- File Size: 528 KB
- Print Length: 368 pages
- Simultaneous Device Usage: Unlimited
- Publisher: Broad Reach Publishing (January 17, 2014)
- Publication Date: January 17, 2014
- Sold by: Amazon Digital Services LLC
- Language: English
- ASIN: B003QCIPGK
- Text-to-Speech: Enabled
- Word Wise: Enabled
- Lending: Enabled
- Amazon Best Sellers Rank: #25,067 Paid in Kindle Store (See Top 100 Paid in Kindle Store)
|Print List Price:||$14.95|
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Half Way Home Kindle Edition
|Length: 368 pages||Word Wise: Enabled||Enhanced Typesetting: Enabled|
|Page Flip: Enabled||
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In the future, individual "nations" (none explicitly named) compete with one another sending automated colony ships to the stars. Since it's impossible to evaluate the viability of a colony from Earth, each Colony is sent with a complex AI which will evaluate a lot of factors and decide if it's viable (mind you: economically viable) to establish the Colony or if it should be aborted. Viability means growing some colonists via vats and teaching them their professions while they're growing, and deploy some Von Neumann machines for harvesting, mining etc.; unviability means destroying everything and everyone with nukes.
The characters on "Half Way Home" are born in the middle of an abort, something that should never happen. Somehow has made the AI change its opinion on the Colony mid-process. But what and why?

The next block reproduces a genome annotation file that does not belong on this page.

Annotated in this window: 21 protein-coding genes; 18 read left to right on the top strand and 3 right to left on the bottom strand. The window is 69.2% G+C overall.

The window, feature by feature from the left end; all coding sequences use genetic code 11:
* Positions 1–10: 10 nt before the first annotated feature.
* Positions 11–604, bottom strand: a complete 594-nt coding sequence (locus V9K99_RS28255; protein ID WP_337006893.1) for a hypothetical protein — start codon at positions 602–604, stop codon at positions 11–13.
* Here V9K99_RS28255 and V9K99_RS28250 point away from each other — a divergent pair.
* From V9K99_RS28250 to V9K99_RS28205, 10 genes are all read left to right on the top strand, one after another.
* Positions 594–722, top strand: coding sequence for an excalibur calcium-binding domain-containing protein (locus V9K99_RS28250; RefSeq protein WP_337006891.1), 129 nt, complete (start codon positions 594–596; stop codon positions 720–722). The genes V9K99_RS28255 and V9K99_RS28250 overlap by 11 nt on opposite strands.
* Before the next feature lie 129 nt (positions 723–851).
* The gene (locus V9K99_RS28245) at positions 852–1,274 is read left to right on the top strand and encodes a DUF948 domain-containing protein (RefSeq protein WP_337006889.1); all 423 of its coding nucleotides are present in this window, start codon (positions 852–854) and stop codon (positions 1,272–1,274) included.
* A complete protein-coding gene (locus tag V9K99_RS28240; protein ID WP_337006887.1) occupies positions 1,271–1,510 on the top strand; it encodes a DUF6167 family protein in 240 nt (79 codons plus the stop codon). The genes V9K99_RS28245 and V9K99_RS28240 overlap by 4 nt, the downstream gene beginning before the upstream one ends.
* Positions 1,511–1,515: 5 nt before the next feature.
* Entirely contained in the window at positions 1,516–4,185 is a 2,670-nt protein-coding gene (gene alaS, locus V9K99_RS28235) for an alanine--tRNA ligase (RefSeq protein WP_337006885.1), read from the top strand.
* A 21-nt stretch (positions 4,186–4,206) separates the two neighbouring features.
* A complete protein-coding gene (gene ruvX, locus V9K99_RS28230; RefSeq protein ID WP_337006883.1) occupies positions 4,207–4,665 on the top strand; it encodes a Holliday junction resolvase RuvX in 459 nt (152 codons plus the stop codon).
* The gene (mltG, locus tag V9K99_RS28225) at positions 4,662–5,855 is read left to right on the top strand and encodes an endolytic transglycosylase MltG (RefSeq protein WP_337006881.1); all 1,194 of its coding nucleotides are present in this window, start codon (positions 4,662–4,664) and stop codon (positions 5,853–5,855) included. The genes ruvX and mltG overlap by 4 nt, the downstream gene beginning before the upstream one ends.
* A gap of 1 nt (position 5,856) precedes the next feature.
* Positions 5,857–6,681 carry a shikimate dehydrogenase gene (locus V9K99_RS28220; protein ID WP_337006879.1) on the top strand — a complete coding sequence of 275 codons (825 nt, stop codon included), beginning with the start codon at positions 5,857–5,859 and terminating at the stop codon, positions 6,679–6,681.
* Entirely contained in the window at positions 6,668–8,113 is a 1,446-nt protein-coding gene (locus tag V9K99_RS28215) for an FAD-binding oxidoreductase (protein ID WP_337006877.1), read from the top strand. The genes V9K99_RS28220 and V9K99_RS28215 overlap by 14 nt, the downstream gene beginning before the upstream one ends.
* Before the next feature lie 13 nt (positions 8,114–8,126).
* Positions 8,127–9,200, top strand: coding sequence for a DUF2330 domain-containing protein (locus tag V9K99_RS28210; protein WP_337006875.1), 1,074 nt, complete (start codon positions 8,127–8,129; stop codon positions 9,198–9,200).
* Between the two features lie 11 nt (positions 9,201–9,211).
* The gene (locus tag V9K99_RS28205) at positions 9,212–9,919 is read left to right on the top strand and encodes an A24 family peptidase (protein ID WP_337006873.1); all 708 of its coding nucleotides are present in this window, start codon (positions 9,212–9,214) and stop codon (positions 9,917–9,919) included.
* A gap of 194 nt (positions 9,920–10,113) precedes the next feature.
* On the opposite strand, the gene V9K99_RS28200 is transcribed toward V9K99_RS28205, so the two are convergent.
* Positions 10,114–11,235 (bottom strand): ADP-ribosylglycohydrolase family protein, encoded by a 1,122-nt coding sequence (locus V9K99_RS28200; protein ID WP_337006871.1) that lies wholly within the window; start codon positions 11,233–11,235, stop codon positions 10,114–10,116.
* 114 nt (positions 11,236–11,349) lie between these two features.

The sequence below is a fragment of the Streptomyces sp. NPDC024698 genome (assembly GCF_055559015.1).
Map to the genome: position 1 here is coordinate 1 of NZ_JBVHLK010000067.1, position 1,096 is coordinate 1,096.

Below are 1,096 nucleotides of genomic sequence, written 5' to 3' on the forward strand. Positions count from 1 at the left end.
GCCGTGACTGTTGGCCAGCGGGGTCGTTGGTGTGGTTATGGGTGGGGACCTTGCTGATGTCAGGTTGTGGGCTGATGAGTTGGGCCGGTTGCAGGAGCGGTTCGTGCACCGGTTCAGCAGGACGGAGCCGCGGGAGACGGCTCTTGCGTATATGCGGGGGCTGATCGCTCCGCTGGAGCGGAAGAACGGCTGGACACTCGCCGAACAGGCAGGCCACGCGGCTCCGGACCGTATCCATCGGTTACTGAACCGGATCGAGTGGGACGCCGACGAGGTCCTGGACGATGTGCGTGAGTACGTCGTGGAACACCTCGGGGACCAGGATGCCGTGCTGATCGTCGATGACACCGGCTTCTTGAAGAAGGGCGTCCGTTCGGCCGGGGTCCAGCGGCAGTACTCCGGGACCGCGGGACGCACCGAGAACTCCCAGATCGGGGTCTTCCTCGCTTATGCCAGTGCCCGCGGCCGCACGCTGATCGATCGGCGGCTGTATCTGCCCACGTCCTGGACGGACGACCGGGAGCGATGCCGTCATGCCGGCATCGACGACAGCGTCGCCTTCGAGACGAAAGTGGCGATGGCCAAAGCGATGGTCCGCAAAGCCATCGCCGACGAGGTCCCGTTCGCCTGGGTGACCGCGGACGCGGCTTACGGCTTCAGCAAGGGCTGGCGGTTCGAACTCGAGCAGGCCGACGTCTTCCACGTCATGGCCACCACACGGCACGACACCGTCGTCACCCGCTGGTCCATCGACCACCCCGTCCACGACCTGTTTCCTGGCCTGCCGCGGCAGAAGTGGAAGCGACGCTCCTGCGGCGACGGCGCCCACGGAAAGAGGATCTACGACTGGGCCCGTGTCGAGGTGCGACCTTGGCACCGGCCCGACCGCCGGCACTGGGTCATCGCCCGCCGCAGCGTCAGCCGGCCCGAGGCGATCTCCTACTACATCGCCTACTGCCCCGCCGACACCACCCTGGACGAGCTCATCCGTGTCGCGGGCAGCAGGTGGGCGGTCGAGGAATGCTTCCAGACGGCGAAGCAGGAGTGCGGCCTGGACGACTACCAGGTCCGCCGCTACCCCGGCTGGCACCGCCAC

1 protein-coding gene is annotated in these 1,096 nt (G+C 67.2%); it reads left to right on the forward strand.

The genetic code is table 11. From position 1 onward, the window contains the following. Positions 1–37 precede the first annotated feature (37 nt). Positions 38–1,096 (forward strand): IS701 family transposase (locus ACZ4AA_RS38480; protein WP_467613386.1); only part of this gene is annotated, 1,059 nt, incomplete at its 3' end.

Interesting premise, not so interesting characters, and a somehow dull resolution to the mistery makes a minor novel that entertains, but fails to really capture the imagination as the Silo novels did.
The colonists are grown to adult hood before they are purged- their place in the colony (electrician, psychologist, teacher) is selected and it is that skill set that they are taught. When they are 'born', they will perform their pre-selected role. This colony was set for 'abortion' , but instead of being erased, they are born prematurely. This sets in place a course of unusual occurences that the AI and the colonists were never prepared for, so their reasoning is what determines their actions. You will then see how their roles are affected, how their own emotions are affected by the other colonists, how they reason what they've been taught to feel vs. how they really feel. It's quite an interesting look at the complexity of emotion, responsibility, viability and survival. If you enjoy science fiction, I think you will be pleased.
From the very beginning, this book just throws the characters into the fire (metaphorically and literally) and sees how they react. And their reactions aren't always pleasant. They are, however, very realistic.
The science in this book is very interesting, especially as the story wraps up. The characters are almost stereotypes, but there's a point to that; it's by design and it works with the story.
If you like reading Howey, I would suggest the WOOL Omnibus, one of the best books I have read. Many books are read and forgotten, but I read Wool a couple of years ago and still remember the story well. In fact, after reading it, I started reading everything from Howey that I could find. A fantastic author!
Most recent customer reviews
The first strike is making all of the characters teenagers.Read more